The term nationalism is often used from a political standpoint, with the claim of emancipation of the nation of origin into a more or less discernable term.

What is the principle on which the legality of political sovereignty is based in general? Given that the political authority is unquestionable in its order, such a principle will have to take into account the limits and responsibilities inherent in its exercise, beyond the de facto limitations imposed by international relations and by the democratically-expressed will of the nation's inhabitants. It is the ethical-political principle of subsidiarity, according to which the most encompassing communities are at the service of the lesser or those at the lowest level, so that the functions that may be carried out by the latter are not taken over by higher authority. This principle is a fundamental part of the social doctrine of the Catholic Church. With it, the totalitarian temptation of all political power is avoided, be it in the form of perpetuating itself, or of the invasion of powers or in losing the awareness of the ethical limits of its own power.

The substantive principle in which the subsidiarity is framed is that of service to the common good. Here we could consider the difficulty of making it compatible with the characteristic that defines the political, by differentiating it from the other sovereign nations. However, I understand that the good of the nation is a common good historically forged by centuries of coexistence. This idea is transferable to every human community, whether it has the same political jurisdiction or if it is applied to a different sovereign nation. Although there are more or less haphazard conditioning factors, even due to the outcome of a military conflict in the inception of some nations, the fact is that because they have endured and have carried out joint ventures, they have cohesion as nations that it is the origin of specific reciprocal loyalties in those they comprise.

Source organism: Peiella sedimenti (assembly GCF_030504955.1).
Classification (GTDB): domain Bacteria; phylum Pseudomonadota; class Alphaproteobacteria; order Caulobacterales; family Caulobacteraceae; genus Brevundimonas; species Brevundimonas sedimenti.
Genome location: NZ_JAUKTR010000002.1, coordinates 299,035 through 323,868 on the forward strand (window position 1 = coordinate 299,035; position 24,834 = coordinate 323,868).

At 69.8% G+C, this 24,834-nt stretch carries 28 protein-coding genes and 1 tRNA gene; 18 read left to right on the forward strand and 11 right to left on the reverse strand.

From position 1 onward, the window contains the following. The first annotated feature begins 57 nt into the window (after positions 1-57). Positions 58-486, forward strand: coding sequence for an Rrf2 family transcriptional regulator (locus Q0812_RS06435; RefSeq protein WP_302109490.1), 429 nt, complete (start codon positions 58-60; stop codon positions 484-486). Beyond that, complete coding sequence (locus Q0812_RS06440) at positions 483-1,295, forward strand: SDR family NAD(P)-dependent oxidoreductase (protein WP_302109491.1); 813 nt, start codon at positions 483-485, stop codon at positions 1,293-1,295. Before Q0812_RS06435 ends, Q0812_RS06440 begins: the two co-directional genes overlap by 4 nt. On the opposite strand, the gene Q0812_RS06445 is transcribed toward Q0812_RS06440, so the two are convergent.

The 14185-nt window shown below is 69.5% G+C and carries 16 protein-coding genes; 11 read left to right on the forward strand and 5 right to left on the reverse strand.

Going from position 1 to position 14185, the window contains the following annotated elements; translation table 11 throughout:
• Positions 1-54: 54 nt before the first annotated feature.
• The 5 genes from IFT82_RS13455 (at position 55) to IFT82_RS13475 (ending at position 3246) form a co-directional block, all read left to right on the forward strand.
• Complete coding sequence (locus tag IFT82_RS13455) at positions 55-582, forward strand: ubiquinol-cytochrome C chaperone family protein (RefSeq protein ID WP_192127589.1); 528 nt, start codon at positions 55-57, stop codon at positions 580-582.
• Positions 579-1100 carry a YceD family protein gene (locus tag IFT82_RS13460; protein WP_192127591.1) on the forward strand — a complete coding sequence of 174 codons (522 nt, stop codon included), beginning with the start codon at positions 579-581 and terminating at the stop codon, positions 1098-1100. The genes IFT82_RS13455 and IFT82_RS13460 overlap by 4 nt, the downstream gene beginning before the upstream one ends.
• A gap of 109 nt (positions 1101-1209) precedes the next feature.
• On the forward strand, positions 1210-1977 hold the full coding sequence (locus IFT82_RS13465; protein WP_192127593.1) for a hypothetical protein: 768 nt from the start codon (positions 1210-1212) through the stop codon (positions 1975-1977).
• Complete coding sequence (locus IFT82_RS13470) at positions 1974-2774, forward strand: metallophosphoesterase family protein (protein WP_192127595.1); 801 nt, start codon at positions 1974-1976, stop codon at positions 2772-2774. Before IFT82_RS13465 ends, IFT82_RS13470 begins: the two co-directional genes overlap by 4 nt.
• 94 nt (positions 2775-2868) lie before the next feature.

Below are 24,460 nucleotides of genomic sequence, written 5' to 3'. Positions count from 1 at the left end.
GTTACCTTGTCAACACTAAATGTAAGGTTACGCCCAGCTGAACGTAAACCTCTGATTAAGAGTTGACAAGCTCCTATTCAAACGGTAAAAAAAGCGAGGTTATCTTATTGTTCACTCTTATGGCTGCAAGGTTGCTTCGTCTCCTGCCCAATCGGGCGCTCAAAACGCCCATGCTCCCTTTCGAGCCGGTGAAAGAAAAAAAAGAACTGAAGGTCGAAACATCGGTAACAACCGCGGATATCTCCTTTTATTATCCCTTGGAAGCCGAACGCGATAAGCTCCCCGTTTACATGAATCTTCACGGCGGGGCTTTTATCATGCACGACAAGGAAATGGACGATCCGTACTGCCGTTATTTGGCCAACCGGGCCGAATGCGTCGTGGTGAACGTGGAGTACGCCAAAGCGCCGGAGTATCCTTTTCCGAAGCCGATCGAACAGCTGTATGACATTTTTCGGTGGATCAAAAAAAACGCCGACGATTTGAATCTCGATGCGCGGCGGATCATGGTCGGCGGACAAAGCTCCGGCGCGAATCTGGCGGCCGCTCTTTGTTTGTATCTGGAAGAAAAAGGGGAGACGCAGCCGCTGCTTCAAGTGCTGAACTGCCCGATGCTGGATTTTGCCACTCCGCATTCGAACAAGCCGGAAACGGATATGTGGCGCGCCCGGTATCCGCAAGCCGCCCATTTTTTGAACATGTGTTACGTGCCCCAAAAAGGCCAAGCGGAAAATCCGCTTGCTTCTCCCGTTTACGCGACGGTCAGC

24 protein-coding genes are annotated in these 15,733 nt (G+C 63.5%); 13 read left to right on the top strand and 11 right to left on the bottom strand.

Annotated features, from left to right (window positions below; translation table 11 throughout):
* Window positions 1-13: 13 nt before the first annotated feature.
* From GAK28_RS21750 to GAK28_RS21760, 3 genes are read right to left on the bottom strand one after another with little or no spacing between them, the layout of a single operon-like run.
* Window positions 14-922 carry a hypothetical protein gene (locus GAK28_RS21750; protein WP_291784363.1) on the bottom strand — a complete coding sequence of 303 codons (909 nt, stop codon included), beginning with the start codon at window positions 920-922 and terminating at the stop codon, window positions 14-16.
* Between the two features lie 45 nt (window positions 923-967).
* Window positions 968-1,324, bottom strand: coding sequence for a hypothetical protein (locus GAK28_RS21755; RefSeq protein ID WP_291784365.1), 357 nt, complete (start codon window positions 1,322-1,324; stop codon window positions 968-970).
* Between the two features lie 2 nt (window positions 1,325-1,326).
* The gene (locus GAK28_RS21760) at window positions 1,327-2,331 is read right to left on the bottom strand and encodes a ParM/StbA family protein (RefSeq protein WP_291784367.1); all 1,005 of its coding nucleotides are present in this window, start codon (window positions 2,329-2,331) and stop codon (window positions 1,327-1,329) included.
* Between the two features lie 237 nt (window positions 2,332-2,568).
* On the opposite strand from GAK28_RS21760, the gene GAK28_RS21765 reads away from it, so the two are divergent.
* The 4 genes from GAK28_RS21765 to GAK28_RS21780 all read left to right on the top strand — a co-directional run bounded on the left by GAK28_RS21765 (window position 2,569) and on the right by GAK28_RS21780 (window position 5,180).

In a similar way, how we belong to a family is independent of the reasons that led the parents to form the very same family.

I believe that contemporary events such as the delocalisation of markets, globalisation at different levels (ecological, globalisation of communications, armament, and so on) do not suppress the structure of nations and states, although they place it in new coordinates, and it causes those that safeguard their own to do so more jealously, and pose new challenges for the latter. Once a nation is constituted and the sovereignty of the states is situated within their ethical limits, in no way usurping the cultural peculiarities of the nations, the claim of sovereignty in a new community integrated in a state goes further than its legitimate affirmation as an exceptional contribution to the common good. The differential cultural subsoil does not legitimize sovereignty and political independence, if there has not been previously a colonial structure or a subjugation; in these cases the legitimate reaction would have to be carried out through internationally-recognized legal and institutional channels